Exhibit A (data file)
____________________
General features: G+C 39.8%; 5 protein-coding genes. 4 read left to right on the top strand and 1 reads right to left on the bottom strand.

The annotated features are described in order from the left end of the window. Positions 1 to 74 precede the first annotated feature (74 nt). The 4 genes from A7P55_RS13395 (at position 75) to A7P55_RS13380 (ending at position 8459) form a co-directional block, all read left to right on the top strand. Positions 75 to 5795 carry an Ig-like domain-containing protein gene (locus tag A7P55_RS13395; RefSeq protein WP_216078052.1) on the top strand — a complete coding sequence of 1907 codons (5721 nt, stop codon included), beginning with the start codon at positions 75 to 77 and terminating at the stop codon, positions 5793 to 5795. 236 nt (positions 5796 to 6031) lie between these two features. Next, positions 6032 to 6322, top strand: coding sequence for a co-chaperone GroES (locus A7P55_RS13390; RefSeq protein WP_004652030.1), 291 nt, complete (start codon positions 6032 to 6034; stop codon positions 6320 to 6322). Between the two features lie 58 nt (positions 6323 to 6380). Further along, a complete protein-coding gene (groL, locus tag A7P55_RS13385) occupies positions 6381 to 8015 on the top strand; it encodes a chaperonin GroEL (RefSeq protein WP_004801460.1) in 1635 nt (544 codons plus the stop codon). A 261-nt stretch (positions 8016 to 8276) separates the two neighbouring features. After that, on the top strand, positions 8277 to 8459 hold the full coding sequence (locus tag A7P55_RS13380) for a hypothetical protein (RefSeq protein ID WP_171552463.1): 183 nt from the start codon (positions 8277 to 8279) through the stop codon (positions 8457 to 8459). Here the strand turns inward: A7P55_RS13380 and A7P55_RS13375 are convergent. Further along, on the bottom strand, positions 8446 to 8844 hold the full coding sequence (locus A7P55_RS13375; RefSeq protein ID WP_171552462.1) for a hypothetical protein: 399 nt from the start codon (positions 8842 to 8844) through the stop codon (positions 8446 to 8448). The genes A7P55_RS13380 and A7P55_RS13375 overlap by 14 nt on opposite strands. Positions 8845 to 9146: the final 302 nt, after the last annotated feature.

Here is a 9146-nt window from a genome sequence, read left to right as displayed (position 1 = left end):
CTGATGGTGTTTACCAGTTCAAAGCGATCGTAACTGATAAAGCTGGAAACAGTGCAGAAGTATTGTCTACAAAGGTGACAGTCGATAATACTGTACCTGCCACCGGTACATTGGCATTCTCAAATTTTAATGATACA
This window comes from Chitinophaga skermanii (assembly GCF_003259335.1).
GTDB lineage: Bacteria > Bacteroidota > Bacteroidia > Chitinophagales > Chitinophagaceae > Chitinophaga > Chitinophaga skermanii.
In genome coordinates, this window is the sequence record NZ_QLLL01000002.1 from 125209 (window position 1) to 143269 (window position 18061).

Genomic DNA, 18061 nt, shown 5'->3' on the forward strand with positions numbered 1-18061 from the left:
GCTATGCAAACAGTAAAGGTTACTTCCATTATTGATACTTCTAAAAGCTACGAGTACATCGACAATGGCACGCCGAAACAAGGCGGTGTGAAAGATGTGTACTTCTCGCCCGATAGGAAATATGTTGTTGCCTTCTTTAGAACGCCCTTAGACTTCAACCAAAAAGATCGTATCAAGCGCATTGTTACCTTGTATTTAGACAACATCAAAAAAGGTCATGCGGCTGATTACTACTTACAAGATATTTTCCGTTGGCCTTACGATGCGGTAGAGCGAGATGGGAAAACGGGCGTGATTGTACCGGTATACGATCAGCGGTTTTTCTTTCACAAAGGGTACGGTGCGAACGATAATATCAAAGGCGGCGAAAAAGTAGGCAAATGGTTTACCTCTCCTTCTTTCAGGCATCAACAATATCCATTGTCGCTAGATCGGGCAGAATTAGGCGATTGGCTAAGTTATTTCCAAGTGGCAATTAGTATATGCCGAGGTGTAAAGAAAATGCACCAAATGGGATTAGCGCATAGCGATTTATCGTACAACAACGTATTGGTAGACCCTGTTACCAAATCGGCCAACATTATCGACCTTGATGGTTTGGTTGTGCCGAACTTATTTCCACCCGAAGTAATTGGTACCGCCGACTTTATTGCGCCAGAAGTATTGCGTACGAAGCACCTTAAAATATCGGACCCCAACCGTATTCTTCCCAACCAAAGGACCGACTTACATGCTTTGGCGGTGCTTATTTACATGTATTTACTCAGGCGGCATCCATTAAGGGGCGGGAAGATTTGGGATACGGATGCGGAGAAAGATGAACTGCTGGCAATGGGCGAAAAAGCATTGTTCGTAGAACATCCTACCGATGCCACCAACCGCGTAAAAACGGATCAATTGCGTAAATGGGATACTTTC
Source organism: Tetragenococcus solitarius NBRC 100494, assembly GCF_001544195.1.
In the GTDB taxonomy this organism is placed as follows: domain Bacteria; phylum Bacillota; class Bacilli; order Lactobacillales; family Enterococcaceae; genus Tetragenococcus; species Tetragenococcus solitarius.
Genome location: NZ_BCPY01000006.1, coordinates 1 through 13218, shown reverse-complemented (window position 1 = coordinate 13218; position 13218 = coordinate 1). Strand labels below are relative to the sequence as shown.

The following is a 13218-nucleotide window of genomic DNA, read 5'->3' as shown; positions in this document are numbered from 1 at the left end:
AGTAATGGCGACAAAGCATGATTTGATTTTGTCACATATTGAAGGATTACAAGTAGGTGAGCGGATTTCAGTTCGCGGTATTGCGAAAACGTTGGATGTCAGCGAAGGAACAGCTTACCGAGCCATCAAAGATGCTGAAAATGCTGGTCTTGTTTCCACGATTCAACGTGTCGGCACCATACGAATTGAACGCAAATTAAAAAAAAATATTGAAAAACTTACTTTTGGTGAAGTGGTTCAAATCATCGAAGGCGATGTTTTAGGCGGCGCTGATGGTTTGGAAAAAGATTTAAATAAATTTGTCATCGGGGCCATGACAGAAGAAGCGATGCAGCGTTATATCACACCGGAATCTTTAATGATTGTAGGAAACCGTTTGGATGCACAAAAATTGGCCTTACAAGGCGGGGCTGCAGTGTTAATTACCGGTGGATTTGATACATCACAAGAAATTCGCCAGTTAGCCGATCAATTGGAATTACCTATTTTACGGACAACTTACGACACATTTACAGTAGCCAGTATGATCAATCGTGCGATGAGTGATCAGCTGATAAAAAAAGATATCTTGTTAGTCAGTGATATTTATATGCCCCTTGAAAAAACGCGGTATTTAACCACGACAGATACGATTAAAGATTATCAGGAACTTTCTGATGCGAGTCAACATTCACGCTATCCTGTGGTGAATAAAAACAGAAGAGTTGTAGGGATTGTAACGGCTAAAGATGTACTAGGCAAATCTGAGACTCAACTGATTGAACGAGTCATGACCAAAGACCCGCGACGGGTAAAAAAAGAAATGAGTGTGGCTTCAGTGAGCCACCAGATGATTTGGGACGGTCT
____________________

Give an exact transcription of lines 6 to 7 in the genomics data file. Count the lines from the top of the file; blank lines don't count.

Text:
GTDB lineage: Bacteria > Bacteroidota > Bacteroidia > Chitinophagales > Chitinophagaceae > Chitinophaga > Chitinophaga skermanii.
In genome coordinates, this window is the sequence record NZ_QLLL01000002.1 from 125209 (window position 1) to 143269 (window position 18061).